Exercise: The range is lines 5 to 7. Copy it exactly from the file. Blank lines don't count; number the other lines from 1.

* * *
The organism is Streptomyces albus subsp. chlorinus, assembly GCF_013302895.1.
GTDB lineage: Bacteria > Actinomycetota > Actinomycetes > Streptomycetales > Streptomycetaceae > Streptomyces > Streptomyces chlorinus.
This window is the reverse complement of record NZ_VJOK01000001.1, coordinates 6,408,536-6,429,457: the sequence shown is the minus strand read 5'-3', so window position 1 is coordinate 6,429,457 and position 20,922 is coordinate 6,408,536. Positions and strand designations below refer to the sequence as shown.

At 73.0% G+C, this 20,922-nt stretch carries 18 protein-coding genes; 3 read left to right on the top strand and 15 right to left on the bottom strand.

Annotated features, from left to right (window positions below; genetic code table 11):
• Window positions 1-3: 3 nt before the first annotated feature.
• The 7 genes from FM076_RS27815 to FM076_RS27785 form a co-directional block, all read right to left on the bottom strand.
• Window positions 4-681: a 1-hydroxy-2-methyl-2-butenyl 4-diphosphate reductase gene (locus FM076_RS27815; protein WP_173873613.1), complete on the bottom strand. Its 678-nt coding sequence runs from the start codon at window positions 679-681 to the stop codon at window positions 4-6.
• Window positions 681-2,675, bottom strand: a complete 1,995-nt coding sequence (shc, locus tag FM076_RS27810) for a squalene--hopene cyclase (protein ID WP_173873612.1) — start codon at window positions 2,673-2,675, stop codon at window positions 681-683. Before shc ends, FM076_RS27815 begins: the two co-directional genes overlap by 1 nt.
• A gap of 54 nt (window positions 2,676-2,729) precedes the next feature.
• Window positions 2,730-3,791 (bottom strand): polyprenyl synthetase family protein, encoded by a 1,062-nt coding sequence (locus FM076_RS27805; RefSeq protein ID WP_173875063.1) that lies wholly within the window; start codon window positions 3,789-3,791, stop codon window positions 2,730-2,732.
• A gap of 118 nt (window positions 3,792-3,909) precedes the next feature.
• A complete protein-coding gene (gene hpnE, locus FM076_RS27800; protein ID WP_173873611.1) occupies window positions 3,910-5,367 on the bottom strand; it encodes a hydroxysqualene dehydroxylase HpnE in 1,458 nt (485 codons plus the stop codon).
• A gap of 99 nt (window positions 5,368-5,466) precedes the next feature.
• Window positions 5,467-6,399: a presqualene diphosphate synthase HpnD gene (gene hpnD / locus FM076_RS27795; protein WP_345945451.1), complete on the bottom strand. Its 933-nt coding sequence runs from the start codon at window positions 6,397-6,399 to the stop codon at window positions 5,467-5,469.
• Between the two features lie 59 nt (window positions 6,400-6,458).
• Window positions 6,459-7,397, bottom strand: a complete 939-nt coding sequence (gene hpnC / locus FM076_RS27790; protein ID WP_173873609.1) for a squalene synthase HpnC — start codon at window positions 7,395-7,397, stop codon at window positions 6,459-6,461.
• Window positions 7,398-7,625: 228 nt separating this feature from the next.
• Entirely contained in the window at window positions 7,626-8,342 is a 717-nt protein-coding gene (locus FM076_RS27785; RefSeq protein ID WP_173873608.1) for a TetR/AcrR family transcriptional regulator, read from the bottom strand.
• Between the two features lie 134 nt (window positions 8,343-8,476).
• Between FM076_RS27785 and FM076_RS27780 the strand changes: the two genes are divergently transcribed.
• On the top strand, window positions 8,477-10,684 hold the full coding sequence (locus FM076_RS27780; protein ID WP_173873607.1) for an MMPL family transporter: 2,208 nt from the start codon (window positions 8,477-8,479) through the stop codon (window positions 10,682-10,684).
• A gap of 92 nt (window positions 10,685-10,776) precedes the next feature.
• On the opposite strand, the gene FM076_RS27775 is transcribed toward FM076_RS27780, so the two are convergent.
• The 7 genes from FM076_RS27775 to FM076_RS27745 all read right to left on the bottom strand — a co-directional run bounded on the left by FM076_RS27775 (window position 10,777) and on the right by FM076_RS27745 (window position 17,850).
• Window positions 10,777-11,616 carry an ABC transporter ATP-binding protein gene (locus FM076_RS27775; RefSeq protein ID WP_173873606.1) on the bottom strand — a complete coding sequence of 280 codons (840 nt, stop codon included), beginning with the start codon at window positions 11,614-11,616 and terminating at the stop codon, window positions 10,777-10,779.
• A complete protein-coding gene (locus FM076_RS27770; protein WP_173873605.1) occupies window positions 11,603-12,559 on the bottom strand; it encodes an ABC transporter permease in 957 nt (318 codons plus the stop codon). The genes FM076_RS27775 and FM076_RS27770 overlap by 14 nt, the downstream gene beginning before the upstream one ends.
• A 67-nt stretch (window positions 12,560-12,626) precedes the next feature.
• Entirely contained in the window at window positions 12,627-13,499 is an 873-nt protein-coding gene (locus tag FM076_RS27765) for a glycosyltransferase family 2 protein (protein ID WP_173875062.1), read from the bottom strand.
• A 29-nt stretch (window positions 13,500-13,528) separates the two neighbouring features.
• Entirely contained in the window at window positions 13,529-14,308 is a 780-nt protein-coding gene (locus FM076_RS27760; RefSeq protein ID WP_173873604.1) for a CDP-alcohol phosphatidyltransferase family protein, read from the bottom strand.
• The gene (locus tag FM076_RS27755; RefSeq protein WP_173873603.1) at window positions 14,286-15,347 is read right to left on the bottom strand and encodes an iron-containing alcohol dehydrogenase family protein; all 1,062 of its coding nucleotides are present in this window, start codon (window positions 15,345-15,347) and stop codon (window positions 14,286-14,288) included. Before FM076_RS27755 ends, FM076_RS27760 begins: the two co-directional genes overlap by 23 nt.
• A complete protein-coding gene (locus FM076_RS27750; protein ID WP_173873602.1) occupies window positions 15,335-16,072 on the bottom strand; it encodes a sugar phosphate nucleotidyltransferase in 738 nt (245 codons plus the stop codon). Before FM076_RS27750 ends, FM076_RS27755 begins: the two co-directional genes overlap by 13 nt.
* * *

Annotated features, from left to right (window positions below; genetic code table 11):
• Window positions 1-3: 3 nt before the first annotated feature.
• The 7 genes from FM076_RS27815 to FM076_RS27785 form a co-directional block, all read right to left on the bottom strand.